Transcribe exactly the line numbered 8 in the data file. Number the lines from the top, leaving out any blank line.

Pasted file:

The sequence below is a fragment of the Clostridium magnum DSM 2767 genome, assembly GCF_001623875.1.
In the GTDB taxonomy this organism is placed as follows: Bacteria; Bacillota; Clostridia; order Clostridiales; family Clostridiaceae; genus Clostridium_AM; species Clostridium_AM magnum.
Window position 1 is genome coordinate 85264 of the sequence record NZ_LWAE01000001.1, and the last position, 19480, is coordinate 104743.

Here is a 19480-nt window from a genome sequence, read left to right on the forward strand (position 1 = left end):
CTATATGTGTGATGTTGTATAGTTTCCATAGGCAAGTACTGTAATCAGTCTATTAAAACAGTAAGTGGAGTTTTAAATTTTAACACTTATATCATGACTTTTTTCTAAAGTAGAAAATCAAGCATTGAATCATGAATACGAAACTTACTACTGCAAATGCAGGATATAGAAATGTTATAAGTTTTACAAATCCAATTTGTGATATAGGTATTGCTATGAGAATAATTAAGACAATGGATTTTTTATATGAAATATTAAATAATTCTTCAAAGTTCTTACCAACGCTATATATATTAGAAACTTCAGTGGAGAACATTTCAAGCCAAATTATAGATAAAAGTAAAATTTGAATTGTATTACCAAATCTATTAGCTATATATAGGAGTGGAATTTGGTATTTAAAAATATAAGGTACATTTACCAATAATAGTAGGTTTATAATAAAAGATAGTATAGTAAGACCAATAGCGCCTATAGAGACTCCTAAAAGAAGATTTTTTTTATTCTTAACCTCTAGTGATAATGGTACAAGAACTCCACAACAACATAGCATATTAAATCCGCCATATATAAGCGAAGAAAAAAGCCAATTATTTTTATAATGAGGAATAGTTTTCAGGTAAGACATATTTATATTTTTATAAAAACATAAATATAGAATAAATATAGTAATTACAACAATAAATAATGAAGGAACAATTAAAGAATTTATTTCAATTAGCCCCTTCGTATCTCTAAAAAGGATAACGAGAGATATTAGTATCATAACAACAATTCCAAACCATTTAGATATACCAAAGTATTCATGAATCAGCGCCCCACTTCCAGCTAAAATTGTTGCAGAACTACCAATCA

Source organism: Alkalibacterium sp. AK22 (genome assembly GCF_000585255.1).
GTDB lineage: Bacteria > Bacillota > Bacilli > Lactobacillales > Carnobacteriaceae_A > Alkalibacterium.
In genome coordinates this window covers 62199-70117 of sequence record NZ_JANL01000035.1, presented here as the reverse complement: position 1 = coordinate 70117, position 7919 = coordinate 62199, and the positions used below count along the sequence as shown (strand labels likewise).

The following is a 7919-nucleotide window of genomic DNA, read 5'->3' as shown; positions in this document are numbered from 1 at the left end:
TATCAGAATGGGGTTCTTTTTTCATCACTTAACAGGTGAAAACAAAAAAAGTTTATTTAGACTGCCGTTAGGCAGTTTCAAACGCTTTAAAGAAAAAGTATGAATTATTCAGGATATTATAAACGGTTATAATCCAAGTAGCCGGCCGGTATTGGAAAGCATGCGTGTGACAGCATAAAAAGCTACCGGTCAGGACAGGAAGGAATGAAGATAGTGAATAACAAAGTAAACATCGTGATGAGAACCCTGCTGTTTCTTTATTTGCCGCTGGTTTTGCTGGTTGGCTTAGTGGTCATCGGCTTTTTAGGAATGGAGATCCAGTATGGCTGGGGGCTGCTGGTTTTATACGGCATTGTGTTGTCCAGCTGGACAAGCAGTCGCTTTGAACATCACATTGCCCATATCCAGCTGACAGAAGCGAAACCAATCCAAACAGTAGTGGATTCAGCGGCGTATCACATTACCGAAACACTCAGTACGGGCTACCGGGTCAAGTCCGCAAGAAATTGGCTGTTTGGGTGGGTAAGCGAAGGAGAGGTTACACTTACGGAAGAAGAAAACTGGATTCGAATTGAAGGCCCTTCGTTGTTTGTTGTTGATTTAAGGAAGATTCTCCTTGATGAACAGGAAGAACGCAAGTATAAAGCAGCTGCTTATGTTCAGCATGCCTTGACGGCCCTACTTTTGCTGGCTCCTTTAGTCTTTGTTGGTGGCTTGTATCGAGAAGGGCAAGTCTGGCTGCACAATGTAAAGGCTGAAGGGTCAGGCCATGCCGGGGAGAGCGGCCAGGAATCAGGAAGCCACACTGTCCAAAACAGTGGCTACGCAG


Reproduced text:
In genome coordinates this window covers 62199-70117 of sequence record NZ_JANL01000035.1, presented here as the reverse complement: position 1 = coordinate 70117, position 7919 = coordinate 62199, and the positions used below count along the sequence as shown (strand labels likewise).